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Musicology

Columbia Records

Music comes before the ‘ology.

Prince recorded Musicology at Paisley Park Studios throughout 2003, and was first released in MP3 format as downloads from Prince’s fanclub website npgmusicclub.com on 29 March 2004. Musicology is seen as the commercial ‘comeback’ of Prince since his departure from Warner Brothers in 1996, and is his first album under a major label since Arista Record’s Rave Un2 The Joy Fantastic of 1999.

Tour edition artwork

Included in the ticket price for the Musicology Live 2004ever Tour, 400,000 copies of Musicology was handed to every concert attendee and contributed towards the sales of the CD. Although also receiving a retail release through Columbia Records on 20 April 2004 (19 April in the UK) and selling initially 100,000 copies, the album charted at number 3 mainly aided by its free distribution at the concerts. This prompted Billboard to change their rules on eligibility, barring freely distributed music from charting. The retail version of the album also contains the video of the title track.

The album’s commercial achievement was also met critical success, that the songs Musicology and Call My Name each won Grammy awards in 2005 for vocal R&B performance, received nominations for Best Male Pop Performance (Cinnamon Girl), Best R&B Song (Call My Name) and Best R&B Album. Musicology became the 25th highest selling album of 2004, certified double Platinum by RIAA on 31 January 2005, and Prince’s best-selling album of the decade. The sentiment that Musicology hailed Prince’s comeback was coupled with 2004 already being a high-profile year for him, having opened the Grammy awards on 8 February, and then inducted into the Rock & Roll Hall of Fame on 15 March, just in time for the release of the album that April. Musicology was in the first batch of albums reissued by Sony Legacy Recordings, on 8 February 2019.

Prince | Musicology
Photography by Neil Lupin

Performers

All instruments
Prince
Drums
John Blackwell
Bass
Rhonda Smith Dear Mr. Man
Keyboards
Renato Neto Dear Mr. Man
Alto Sax
Maceo Parker
Saxophone
Candy Dulfer
Orchestration
Clare Fischer Call My Name

Data

Production
Prince
Label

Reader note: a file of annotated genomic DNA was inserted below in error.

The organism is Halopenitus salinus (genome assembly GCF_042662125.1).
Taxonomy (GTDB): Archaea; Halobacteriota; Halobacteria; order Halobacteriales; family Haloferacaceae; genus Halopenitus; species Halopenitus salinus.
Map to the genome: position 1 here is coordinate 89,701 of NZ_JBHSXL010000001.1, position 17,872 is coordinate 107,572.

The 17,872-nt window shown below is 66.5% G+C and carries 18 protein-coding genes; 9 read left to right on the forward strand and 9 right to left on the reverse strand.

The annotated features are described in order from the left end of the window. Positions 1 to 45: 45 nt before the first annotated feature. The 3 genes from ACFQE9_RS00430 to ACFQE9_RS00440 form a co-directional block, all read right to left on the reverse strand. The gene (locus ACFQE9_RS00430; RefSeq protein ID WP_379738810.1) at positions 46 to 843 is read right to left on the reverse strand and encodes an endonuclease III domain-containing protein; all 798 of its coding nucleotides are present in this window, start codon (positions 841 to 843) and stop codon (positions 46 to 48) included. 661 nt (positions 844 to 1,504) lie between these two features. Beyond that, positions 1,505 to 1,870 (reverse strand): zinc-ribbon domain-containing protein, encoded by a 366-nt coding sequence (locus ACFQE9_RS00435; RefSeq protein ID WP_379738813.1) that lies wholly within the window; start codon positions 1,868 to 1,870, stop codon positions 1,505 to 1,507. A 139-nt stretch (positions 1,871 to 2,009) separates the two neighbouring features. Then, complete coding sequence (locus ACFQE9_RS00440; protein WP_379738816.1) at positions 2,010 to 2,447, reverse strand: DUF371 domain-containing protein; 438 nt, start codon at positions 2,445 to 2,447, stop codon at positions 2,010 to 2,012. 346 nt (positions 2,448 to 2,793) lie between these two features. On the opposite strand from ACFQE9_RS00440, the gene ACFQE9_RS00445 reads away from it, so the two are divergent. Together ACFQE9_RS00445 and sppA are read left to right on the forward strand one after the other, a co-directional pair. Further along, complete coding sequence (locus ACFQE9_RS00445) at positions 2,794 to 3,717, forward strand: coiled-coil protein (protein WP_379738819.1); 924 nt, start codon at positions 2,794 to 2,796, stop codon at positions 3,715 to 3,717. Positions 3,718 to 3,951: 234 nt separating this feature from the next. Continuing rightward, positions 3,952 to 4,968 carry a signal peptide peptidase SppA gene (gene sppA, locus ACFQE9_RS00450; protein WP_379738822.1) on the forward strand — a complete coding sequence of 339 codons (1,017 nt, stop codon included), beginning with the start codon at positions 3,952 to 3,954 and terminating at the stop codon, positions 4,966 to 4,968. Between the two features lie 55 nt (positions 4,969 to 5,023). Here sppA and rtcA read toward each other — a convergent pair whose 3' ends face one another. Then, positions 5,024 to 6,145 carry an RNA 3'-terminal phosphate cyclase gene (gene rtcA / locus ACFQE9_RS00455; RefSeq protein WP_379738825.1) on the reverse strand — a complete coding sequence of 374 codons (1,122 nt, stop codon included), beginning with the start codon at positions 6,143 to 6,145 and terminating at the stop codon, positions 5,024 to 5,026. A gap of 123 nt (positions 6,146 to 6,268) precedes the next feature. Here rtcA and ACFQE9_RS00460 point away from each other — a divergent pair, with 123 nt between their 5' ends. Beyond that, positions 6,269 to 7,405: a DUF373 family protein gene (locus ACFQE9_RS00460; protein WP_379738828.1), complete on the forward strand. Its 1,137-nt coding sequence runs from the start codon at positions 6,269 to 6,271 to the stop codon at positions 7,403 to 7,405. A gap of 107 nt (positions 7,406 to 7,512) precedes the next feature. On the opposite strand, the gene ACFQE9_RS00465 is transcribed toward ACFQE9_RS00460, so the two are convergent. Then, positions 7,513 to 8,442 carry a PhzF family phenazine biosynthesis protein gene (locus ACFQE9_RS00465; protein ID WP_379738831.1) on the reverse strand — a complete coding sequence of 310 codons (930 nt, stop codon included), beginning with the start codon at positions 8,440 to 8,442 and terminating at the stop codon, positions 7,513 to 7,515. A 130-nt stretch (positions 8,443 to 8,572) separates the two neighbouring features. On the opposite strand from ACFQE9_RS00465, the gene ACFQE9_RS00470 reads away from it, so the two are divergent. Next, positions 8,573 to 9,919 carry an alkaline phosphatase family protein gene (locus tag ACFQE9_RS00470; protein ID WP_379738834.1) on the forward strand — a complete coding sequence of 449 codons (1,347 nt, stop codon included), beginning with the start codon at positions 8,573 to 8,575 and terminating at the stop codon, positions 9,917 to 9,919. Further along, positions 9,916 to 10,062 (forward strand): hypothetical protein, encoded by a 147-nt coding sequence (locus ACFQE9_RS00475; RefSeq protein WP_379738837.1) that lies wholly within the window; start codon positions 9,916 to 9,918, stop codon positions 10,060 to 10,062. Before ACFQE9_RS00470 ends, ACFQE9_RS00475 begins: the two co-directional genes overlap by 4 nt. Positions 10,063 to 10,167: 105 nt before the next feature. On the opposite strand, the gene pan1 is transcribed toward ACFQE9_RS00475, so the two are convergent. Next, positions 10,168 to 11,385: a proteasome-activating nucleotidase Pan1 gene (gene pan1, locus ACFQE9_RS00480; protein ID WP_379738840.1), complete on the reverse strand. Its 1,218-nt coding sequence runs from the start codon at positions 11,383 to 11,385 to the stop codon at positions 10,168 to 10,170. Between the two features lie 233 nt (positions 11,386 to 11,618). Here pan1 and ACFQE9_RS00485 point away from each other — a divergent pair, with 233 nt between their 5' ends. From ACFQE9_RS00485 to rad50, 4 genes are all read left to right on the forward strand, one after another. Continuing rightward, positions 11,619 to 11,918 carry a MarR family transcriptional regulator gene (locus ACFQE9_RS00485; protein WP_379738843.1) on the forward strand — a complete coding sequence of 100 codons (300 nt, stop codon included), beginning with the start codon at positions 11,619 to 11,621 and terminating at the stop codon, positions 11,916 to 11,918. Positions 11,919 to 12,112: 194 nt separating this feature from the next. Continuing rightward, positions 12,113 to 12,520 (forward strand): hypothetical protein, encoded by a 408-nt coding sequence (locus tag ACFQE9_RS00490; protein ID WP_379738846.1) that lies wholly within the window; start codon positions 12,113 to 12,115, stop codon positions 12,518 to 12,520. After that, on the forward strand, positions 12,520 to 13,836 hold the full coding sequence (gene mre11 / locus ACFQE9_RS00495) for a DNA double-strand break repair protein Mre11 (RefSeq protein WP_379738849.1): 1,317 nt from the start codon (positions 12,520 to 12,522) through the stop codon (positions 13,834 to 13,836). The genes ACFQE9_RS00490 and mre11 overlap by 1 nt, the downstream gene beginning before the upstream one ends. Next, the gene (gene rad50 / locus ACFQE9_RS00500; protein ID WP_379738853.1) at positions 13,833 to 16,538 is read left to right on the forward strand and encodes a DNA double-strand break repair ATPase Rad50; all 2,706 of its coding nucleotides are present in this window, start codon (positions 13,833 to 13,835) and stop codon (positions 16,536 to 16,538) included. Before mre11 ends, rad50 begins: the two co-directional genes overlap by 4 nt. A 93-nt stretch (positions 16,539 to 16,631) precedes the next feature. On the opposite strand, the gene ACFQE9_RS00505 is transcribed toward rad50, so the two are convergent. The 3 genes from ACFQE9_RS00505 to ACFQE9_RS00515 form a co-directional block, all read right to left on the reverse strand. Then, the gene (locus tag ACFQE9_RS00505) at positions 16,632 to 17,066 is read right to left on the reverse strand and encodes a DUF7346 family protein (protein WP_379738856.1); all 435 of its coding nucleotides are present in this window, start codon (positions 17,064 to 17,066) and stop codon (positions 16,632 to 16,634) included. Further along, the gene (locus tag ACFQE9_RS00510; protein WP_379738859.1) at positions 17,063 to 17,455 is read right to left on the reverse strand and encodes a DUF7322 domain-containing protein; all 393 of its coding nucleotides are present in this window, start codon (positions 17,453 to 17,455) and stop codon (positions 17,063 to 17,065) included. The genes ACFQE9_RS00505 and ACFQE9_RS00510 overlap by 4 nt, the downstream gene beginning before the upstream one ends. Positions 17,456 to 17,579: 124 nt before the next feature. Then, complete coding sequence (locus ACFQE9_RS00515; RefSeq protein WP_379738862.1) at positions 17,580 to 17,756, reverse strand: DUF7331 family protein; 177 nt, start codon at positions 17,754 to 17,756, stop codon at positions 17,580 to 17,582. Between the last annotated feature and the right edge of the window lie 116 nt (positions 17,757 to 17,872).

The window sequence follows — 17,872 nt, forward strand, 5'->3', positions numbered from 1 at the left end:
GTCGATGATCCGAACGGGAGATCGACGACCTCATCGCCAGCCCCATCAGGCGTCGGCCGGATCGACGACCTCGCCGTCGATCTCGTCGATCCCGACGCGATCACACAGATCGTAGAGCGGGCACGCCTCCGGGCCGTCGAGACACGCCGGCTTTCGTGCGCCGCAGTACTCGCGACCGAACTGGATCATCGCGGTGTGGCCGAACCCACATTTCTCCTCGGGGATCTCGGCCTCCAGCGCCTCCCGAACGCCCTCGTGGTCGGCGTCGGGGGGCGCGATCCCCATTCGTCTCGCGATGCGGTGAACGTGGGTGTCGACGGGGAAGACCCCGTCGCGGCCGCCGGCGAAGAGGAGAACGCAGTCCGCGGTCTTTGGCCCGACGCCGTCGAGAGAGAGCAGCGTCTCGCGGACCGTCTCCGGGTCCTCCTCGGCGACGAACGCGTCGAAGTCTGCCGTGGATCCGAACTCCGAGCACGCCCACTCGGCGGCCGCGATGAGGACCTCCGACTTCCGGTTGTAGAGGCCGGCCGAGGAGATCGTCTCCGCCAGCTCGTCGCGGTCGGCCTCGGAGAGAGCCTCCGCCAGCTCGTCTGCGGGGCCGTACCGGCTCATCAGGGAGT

NPG Records
Distribution
Columbia Records
Cover/Design
Afshin Shahidi, Sam Jennings and Jeremy Gavin
Released
17 years, 0 months ago on 20 April 2004
Reissued
8 February 2019
Running Time
47:26
US Chart Peak
3
UK Chart Peak
3
Prince Album
#28
Orig. Formats

Tracklist

  1. Musicology (4:23) 1
  2. Illusion, Coma, Pimp & Circumstance (4:45)
  3. A Million Days (3:49)
  4. Life O' The Party (5:14)
  5. Call My Name (3:56)
  6. Cinnamon Girl (3:56) 1
  7. What Do U Want Me 2 Do? (4:14)
  8. The Marrying Kind [intro Ornella Bonaccorsi] (2:49)
  9. If Eye Was The Man In Ur Life (3:08)
  10. On The Couch (3:33)
  11. Dear Mr. Man (3:14)
  12. Reflection (3:03)
  13. Musicology [Video] (4:57) Hidden track

1 Released as singles.

Singles from Musicology

Musicology single from Musicology, Columbia Records (2004)

Musicology

Columbia Records

Released
22 August 2004
US Chart Peak
120
UK Chart Peak
-
Format
  1. Musicology (4:36)
  2. On The Couch (3:33)
  3. Magnificent [virtual B-side] (4:30)
Cinnamon Girl single from Musicology, Columbia Records (2004)

Cinnamon Girl

Columbia Records

Released
28 September 2004
US Chart Peak
-
UK Chart Peak
No release
Format
  1. Cinnamon Girl (3:56)
  2. Cinnamon Girl [Video] (4:04)
  3. Cinnamon Girl: XPOSED [Making of the video] (5:15)
  4. United States Of Division [virtual B-side] (6:18)
Cinnamon Girl single from Musicology, Columbia Records (2004)

Cinnamon Girl

Columbia Records

Released
8 November 2004
US Chart Peak
No release
UK Chart Peak
43
Format
  1. Cinnamon Girl (3:56)
  2. Dear Mr. Man [Live at Webster Hall] (4:14)
  3. United States Of Division (6:18)
  4. Dear Mr. Man [Live at Webster Hall] [Video] (4:14)

Supporting tour

Musicology Live 2004ever

Musicology Live 2004ever

2004

  • 89 shows from 27 March to 11 September, 2004

Musicology – review

Musicology came as a pleasant surprise to fans and more so Prince since it turned out to be his most successful album since Diamonds And Pearls of 1991; be that chance or design, who knows. “Music comes before the ‘ology” tells Prince as the album is intended to be an education in music – ‘schools in’ for Musicology. We see a more chilled out Prince finally succumbing to forge his long awaited return to commercialism and give fans their much awaited ‘proper’ album – one once more full of radio-friendly tunes – having found his voice again since the instrumental fizzles of two preceding albums. Musicology heralds Prince’s commercial reawakening and wider audience appeal, that which made his name in the ’80s and dedicated the 90’s trying to disassociate his name from. It is clear Prince wants to be played on the radio again. Musicology is catchy and the tracks are a commercially consumable four minutes apiece. Although not art artful as The Rainbow Children (this is intentional) it is equally inspired and more importantly a ‘comeback’ album (although Prince himself would never attest to that fact). The outstanding tracks are A Million Days, Call My Name, Cinnamon Girl, The Marrying Kind and Dear Mr. Man all making truly enjoyable listening. The surprisingly down-to-earth Musicology hits its stride perfectly but it give you a musical ‘ology’? No. It is more commercial than conceptual – Prince’s ‘break glass in case of emergency’ album since Paisley Park has bills to pay. If only all studying was as enjoyable, example; Life O’ The Party, the weakest track, even it manages to spring to life with repeated listening – underlining the quality of the overall work. Warner Brothers better start repairing those burnt bridges fast, since after 10 years in chart abyss Prince has discovered “money and art …[really can]… mix”.

Musicology

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